The heart and Seoul of South Korea is its capital city, pulsating with energy that sends rushes to the rest of the world one k-pop beat at a time. Known as the Korean wave, the global phenomenon is South Korea’s big export of pop culture, entertainment, music, and film. To dance in Gangnam, dress in traditional costume for a day walking around old palaces, or spend late nights grilling meat for supper, is to immerse yourself in the Korean experience. It’s the sense of the people and a way of life that captures you.
On a recent trip to Korea, we checked into Ryse Hotel, a hotel that’s won accolades in just its first year standing. And the reality of business travel is that you don’t spend as much time as you’d please outside your hotel – to be in the actual destination. Ryse, as it fortunately turned out, is Seoul within four walls.
Ryse doesn’t have a pool, nor a spa. Heck, it doesn’t even have a check-in counter on the ground floor. But while every other hotel does, Ryse has everything they don’t — like a sneaker concierge.
The hotel sits in the young, trendy area of Hongdae, one populated with college students as well as young artists and designers. With its dark facade and constant flow of foot traffic in and out the glass doors, the building seems to alert you that something cool awaits inside. And there is. It’s as if you’re stepping into a community centre; everyone is invited to the little bakery and coffee house, Tartine, and the energy of the streets are adopted through art like concrete wall hangings, a contrast to the bright, shiny pink floors.
“People have no idea it’s a hotel sometimes,” agrees Jaisun Ihm, General Manager of Ryse hotel. The two “Jasons” of the hotel are made up of Jaisun and Jason Schlabach, Brand Director. Operations Jaisun and brand Jason, as they call themselves while taking us on a tour of the hotel.
Art imitating life
We have to talk more about the art — it’s everywhere. While we were there, we met local artist Taeyoon Kim, who creates media visual art for the hotel. Cameras are placed around the hotel to capture the vibrancy of the city; footage merged with those pulled from social media hashtags relevant to Hongdae. In that sense, everyone is contributing to the art in real time — different day, different zest. Taeyoon turns these into unpredictable, distorted loops displayed on screens. You’ll never know you’re in it.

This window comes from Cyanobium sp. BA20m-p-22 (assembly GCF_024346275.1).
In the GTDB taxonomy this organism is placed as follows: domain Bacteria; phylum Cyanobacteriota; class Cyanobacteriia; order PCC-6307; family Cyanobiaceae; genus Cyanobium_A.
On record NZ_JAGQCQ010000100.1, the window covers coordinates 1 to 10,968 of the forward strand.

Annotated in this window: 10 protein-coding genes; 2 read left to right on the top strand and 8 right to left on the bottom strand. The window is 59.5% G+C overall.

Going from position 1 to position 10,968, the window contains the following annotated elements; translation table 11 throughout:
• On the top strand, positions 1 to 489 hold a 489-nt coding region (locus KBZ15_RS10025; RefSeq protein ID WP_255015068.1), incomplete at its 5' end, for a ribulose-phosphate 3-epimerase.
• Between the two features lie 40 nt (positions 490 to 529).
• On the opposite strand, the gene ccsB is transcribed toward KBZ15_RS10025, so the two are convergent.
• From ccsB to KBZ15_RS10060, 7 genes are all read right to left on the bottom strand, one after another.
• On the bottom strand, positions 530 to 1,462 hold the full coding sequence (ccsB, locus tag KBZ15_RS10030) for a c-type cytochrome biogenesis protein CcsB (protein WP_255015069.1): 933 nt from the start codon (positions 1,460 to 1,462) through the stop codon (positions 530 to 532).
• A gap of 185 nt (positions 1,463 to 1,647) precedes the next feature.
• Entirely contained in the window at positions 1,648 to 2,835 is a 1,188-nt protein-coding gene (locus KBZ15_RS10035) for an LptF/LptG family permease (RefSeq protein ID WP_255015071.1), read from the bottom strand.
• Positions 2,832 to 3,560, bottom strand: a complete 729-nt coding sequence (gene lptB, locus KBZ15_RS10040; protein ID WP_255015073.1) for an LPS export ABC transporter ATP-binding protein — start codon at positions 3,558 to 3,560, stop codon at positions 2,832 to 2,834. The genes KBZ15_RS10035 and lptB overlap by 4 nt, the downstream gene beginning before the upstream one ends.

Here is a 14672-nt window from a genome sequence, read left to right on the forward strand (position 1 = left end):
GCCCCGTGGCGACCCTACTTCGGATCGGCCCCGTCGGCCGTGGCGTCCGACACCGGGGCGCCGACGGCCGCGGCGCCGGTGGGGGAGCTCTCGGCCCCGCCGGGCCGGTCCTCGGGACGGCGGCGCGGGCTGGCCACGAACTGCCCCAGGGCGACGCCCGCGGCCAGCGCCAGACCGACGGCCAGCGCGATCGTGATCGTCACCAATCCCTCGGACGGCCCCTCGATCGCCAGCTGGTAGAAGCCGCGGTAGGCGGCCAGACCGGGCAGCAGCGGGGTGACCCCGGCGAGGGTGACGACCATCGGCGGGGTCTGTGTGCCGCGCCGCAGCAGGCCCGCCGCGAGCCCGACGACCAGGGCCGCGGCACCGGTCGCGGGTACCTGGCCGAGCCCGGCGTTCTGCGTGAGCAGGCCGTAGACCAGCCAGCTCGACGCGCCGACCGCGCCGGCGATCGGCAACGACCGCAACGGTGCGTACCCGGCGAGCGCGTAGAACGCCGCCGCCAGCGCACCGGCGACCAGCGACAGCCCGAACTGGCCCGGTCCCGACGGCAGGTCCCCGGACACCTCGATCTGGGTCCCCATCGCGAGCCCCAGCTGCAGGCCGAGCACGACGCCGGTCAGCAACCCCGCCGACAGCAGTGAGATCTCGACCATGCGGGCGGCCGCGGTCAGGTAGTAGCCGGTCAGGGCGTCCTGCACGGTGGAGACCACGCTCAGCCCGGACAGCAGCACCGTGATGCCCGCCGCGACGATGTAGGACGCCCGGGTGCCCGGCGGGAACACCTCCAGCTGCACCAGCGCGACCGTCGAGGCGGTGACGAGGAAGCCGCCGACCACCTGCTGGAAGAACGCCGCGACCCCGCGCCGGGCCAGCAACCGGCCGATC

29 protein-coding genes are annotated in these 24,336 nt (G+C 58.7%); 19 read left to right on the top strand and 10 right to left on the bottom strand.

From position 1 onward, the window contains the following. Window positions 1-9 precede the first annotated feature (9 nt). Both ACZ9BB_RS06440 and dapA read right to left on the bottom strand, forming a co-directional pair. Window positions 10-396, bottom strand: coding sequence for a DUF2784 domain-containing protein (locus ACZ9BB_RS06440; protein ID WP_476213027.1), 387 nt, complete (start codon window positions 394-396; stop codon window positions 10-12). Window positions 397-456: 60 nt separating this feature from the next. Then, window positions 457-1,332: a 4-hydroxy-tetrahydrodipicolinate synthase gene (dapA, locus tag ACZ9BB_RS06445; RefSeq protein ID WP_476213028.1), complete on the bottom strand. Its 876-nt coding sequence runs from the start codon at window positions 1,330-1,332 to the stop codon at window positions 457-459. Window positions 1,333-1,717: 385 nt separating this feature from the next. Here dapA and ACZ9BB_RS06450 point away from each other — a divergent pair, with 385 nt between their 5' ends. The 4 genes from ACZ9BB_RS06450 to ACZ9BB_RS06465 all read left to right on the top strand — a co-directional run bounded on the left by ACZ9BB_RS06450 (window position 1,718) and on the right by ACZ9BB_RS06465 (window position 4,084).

Ryse is a brand that knows Seoul and its people on a deeper level. Jaisun and his team are, well, cool — well-weaved in the circles of art and design which gives them an edge in showcasing the authenticity of Seoul. Jaisun shares, “Our partnerships need to feel natural. When we work with someone, we try to think of it this way: would we sit down and have a drink with this person?”
Making the cut are three top bartenders who cultivate Side Note, the hotel’s rooftop bars that’s become a staple hangout. Or Cody Hudson, a big time Chicago-based artist who stayed at the hotel for weeks painting pieces of organic shapes seen hanging as an installation at the lobby.
Right now it’s Kohei Nawa, an artist from Japan. Arario Gallery is the hotel’s own art space for exhibitions. Taking place at current is Vessel, which runs till 21 July 2019, and will leave an impact on you. Imagine walking through complete darkness illuminated only by glittering human sculptures in a sort of dance of the underworld. There’s music too — a hauntingly beautiful soundtrack by sound artist Marihiko Hara.
The community essence of Ryse makes this hotel different to any other Marriott hotel anywhere in the world. Literally, it has to be just that, or it wouldn’t be classified as an Autograph Collection hotel. The category of specific hotel is Marriott International’s niche of hotels with each a distinct character. You wouldn’t find Ryse’s branding anywhere else, just as your wouldn’t find the two others in Kuala Lumpur that are The Majestic Hotel Kuala Lumpur and Hotel Stripes anywhere else.